Queue 6 days of Italian paranoia and Scandinavian defensiveness. Such is the extent to which Italians love to act the victim of a good conspiracy, the site I linked to relates the story of how the Italian state-run TV station installed camera behind the goals before last night's Scandinavian showdown in order to catch any collusion that was sure to materialize.

So, the results from last night. Just typing them sends shivers of pleasure down my spine:

Italy 2 Bulgaria 1
Sweden 2 Denmark 2

Oh, how I wish I could be in Europe right now to experience first hand the Italians teeth-gnashing indignation and gesticulating self-righteousness. And more or less to make fun of them. My antipathy for this team stems from three factors:

1. their football is only slightly more inspiring than the Germans, which is to say, slightly better than watching paint dry on the side of a student flat in Palmerston North, while Winston Peters stands next to you bad-mouthing Asians for being responsible for New Zealand not winning the Super 12
2. I can't stand Christian Vieri, who to me is as graceful as an elephant on a tricycle and as petulant as spoiled child. Him pretty much being Australian doesn't help matters, either.
3. The Italians massively ungracious exit from the World Cup in 2002, when they were beaten by the host nation South Korea.

2002: It's the quarter-finals, and Italy are expecting to walk over the plucky Koreans, who did well to survive a group that few expected them to emerge from (they were helped by the fact that Portugal and Poland played about as well as my Sunday league team). The Italians start to get their handbags ready when the Koreans are awarded a penalty within the first five minutes. Korean strikers being what they are, however, means that the penalty is bottled and the score remains 0-0. That is, until the worst possible happening...uh, happens: Vieri scored after 18 minutes. So for the rest of the first half, and, oh, 43 minutes of the second, Italy did what they do best: ponce around defending a slim advantage.

But then, out of nowhere, a defensive error - not the referee, not a linesman - leads to a totally uncontroversial goal for the Koreans, and the score is suddenly 1-1. Italy remember to playy football again, and a cross into the box finds Christian Vieri completely unmarked from 6 yards out and he skies the ball over the bar when it would almsot literally have been easier to score. Just to re-emphasize: the Koreans scored a fair goal after the Italians had resorted to negative defensive football to grind out a win, and then the Italians missed a sitter, with no outside influences, on full-time that would have won the match. So it makes perfect sense then, that when Korea gets a golden goal winner with three minutes left in extra time, it's all one huge giant conspiracy to advance the host nation at the expense of the innocently pure, dewy eyed Italians who couldn't be blamed in any way for the loss. Yes, Totti was unlucky to be sent off - it still wasn't a penalty, mind - and the offside decision was tight (though, despite what Italians will tell you, it doesn't count as a disallowed goal because the Korean keeper had stopped playing once the whistle had blown, and thus may or may not have saved it), but the whole whiny, sulky, totally unreasonable Italian ejaculation of unmitigated indignation was totally beyond the pale.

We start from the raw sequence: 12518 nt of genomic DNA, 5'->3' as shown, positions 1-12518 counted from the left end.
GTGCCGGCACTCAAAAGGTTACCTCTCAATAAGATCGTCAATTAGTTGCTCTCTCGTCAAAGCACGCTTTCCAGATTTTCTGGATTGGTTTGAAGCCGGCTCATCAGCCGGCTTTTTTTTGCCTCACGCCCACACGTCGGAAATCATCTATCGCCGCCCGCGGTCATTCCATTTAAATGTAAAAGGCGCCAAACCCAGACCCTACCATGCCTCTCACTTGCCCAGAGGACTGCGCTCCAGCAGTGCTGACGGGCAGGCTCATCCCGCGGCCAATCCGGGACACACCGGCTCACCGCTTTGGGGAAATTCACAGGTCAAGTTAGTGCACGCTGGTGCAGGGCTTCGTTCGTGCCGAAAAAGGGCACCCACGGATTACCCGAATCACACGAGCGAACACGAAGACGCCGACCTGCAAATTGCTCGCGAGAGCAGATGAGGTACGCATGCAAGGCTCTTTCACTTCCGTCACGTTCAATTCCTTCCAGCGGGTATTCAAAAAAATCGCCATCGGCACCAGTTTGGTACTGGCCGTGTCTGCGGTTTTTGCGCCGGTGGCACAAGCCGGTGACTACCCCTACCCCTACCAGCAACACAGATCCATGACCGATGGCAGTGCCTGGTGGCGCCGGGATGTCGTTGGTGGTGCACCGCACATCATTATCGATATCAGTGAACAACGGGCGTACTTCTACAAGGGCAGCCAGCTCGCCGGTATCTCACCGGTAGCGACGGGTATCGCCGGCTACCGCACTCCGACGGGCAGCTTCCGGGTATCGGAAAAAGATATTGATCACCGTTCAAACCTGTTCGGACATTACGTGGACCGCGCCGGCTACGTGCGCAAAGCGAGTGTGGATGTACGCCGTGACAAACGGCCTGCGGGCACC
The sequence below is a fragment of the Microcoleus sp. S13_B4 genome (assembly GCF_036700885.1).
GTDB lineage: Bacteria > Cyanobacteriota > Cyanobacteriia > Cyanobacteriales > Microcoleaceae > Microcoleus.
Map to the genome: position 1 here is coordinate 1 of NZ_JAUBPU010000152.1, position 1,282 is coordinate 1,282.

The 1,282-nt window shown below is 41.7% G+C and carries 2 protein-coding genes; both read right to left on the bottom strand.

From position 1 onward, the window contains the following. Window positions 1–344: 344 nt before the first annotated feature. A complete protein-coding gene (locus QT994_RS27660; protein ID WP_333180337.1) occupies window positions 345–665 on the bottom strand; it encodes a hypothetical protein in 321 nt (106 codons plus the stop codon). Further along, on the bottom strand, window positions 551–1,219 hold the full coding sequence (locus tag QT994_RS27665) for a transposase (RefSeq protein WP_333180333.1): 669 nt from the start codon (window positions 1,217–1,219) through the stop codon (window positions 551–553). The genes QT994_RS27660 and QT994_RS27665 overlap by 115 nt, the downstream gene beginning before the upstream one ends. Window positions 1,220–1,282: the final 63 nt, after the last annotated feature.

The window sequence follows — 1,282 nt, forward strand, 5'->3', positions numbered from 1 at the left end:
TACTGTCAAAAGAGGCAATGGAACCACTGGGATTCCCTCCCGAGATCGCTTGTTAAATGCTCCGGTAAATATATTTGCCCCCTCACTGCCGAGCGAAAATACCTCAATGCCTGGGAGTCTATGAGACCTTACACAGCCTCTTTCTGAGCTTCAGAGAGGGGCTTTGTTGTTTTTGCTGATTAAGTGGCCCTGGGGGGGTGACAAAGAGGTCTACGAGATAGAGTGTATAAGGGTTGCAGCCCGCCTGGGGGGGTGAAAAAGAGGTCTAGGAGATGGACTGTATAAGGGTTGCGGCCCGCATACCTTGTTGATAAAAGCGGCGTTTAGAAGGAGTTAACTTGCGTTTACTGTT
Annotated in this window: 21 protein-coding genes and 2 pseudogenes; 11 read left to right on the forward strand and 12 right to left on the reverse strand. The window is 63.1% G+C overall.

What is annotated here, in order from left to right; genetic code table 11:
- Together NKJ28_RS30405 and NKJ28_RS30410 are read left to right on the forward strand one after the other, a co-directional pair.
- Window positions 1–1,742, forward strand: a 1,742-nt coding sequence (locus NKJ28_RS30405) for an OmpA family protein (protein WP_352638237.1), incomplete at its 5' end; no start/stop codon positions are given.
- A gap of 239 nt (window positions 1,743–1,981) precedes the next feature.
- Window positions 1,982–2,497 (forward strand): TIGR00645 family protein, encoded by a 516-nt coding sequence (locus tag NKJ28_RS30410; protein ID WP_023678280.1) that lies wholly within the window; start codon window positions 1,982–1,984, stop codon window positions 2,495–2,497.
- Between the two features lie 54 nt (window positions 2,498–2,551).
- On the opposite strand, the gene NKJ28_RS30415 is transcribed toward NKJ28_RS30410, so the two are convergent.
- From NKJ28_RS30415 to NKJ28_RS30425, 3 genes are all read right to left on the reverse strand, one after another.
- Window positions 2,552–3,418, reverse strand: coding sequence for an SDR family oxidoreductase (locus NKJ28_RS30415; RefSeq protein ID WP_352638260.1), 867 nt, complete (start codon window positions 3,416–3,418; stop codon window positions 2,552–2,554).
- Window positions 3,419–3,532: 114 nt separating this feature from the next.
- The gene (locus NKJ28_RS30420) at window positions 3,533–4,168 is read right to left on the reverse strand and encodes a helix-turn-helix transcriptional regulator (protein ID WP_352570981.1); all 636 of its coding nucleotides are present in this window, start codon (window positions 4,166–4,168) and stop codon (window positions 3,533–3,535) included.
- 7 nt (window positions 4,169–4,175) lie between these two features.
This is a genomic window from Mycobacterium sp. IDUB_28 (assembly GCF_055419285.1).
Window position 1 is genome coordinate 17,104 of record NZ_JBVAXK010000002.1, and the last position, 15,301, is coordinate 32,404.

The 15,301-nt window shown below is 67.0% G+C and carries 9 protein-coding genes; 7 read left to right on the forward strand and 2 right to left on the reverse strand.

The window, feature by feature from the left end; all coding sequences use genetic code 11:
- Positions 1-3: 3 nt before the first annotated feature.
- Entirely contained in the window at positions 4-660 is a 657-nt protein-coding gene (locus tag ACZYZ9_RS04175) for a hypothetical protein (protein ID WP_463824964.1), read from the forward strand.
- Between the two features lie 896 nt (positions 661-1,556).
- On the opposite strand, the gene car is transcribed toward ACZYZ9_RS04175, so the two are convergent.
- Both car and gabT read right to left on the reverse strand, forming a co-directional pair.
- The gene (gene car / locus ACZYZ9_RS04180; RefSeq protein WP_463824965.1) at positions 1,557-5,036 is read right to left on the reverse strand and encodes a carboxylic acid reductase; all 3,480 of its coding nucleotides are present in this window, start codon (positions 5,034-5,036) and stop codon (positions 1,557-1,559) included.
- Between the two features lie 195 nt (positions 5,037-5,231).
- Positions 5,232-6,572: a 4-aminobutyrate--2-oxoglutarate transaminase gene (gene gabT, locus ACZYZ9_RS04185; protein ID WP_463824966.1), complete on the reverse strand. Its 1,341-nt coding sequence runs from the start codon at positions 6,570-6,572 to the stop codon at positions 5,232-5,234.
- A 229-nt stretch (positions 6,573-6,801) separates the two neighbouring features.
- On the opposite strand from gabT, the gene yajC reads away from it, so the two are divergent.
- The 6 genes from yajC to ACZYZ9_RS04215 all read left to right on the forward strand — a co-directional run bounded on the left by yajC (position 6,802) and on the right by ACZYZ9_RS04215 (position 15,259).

So bear with me, right now, as I quietly enjoy the fact that one of the world's least sportsmanlike teams have been bundled out again from a major tournament, and enjoy the weeks of whining that is sure to follow. I know I will.

Hot, Hot, Hot 

Well, there is under a week to go in the hotly-contested Canadian election, and my riding (or "seat" in New Zealand parlance) is expected to be one of many relatively tight three-way races between the Conservatives (far-right), the Liberals (centre-right), and the New Democrats (centre-left). Unfortunately, only the first and second parties have any chance of forming a government.